Now for what you've been waiting for- my Opinion- it sure does look grander when capitalized, no? It's to disguise the lack of it (tip: if you plan on starting a cult, don't explain yourself like I just did). If that isn't clear enough for you- let's just move on. Like the Incredible Hulk, I once thought that filmmakers would have a hard time with the Thor franchise, given how the chap's a fictional representation of a Norse god- i.e. he might as well be immortal. Even when he's in serious trouble, O-Daddy fiddles with his beard and beloved Goldilocks is whisked to safety. They did well in both Thor films, though. In the first they made him a normal human, while in the second, they gave him equally strong opponents to dance with. Try not to wonder why about the science behind the film- like how the atmosphere of all 9 connected realms (even the destroyed homeland of the Dark Elves) is breathable, how Darcy and Intern manage to calculate coordinates for teleportation without even having to count their toes... Thor is an action movie, a beat-em-up. Turn your brain off already! Or so you thought. Along comes wily Loki- and that's when you need to start thinking- or rather, doubting. It's thanks to his machinations that for once a Marvel movie has left me wondering what in blazes just happened. Oh, and let's not forget that the whole world is suddenly madly in love with Tom Hiddleston (Loki). Now on an almost completely unrelated note, I have high hopes for what this film has the potential of doing: chipping away at the mindset of a generation raised on pretty but superficial LotR films that elves are all glorious, noble, and above all shiny Barbies and Kens and are more than capable of being dastardly bums which should be spanked- perhaps someday we'll see a Silmarillion film adaptation someday. Hobbit lovers can stay home, thank you.

Up next. Ender's Game! I first fell in love with (almost) everything by Orson Scott Card, after picking up a copy of 'A Planet Called Treason', which eventually led to me laying hands on everything he penned at a book sale (the dirt cheap Big Bad Wolf sale)- and although I read the series out of order- I actually started with the more philosophical 'Speaker for the Dead'. It was quite a surprise for me when I heard that there was a movie in the works. I now found myself hoping that Ender would do well enough to guarantee a film adaptation for the sequels- I'm guessing it did well enough, judging from the reaction of friends who'd never read the original and were blown away by the ending. That being said- for someone who's read the book (i.e. me), having to sit through two hours of the film was a bit of a chore, knowing every single thing that would happen.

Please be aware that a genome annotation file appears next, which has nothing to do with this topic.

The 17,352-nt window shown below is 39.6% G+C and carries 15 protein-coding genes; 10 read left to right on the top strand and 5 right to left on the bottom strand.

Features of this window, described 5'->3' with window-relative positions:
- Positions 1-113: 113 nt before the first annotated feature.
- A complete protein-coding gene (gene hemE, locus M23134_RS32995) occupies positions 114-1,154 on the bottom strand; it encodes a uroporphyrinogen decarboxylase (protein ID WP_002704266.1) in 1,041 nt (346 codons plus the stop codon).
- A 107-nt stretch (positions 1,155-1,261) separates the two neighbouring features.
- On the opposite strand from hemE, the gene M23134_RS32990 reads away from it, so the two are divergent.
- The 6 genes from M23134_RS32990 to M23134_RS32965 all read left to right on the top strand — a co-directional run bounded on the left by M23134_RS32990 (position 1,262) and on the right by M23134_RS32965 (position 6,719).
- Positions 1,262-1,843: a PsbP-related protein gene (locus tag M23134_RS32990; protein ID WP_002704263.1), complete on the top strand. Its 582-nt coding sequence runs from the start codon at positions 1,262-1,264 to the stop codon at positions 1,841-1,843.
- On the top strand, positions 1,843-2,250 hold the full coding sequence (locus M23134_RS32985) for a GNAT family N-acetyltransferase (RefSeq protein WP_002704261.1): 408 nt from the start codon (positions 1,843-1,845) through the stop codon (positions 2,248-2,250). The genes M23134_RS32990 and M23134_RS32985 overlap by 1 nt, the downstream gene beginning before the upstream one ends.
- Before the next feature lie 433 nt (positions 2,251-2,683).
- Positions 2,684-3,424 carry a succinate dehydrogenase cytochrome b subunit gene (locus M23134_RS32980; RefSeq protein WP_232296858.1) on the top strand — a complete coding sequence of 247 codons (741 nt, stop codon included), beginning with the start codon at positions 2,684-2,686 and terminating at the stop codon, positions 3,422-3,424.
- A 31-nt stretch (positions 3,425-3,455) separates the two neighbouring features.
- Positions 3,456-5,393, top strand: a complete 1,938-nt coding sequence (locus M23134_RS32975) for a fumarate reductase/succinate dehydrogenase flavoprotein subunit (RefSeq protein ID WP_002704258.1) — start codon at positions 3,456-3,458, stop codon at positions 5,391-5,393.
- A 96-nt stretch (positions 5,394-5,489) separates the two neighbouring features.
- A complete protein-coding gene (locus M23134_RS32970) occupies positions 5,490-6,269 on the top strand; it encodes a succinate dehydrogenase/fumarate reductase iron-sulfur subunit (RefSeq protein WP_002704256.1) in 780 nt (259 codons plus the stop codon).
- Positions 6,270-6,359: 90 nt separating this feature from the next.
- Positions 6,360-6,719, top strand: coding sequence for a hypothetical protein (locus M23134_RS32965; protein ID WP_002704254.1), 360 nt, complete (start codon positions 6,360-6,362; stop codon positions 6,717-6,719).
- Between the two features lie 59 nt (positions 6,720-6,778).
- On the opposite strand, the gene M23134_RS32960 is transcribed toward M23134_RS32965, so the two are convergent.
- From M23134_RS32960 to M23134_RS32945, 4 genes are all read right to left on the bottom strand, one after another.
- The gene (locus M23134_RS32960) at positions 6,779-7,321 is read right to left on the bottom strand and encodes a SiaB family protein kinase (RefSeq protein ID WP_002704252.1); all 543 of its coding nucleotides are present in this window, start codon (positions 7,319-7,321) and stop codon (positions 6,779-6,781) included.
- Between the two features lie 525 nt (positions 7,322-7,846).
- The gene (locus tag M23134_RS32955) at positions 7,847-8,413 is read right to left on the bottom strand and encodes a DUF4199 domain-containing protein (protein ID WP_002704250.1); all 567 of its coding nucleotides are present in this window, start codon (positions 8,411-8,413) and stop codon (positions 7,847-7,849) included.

A quick summary again: humanity finds itself in the middle of a war with an alien race known as the Formics, colloquially known as the 'buggers'. 12 year old Andrew "Ender" Wiggin is recruited into a program to train young children to be the next generation of soldiers and commanders. He is sent to Battle School, a space station orbiting over Earth, to be molded into the savior of the human race.

I was quite surprised to how close they stayed to the novel- there were several necessary changes which made the movie feel somewhat lacking compared to the book, though. First of all, turning Ender into a 12 year old instead of a 6 year old- I'm sure they had no choice here- speeding through Battle School training, glossing over his two fights and the relationship between Ender and his siblings, all of which are understandable given the practical limitations of the format, but one thing I was not happy with was how the one aspect of the ending was left out- the fallout amongst the human alliance after the war with the Formics ended, and what that had in store for Ender and the other gifted children. In short- the book was better, and while I hope to see film sequels in future, I worry that I simply won't be able to enjoy the film as much as I hope I would.

Maybe Tom Hiddleston could take up the role of the older Ender? Hmm. I can hear the sound of fluttering hormones and box office kachings already.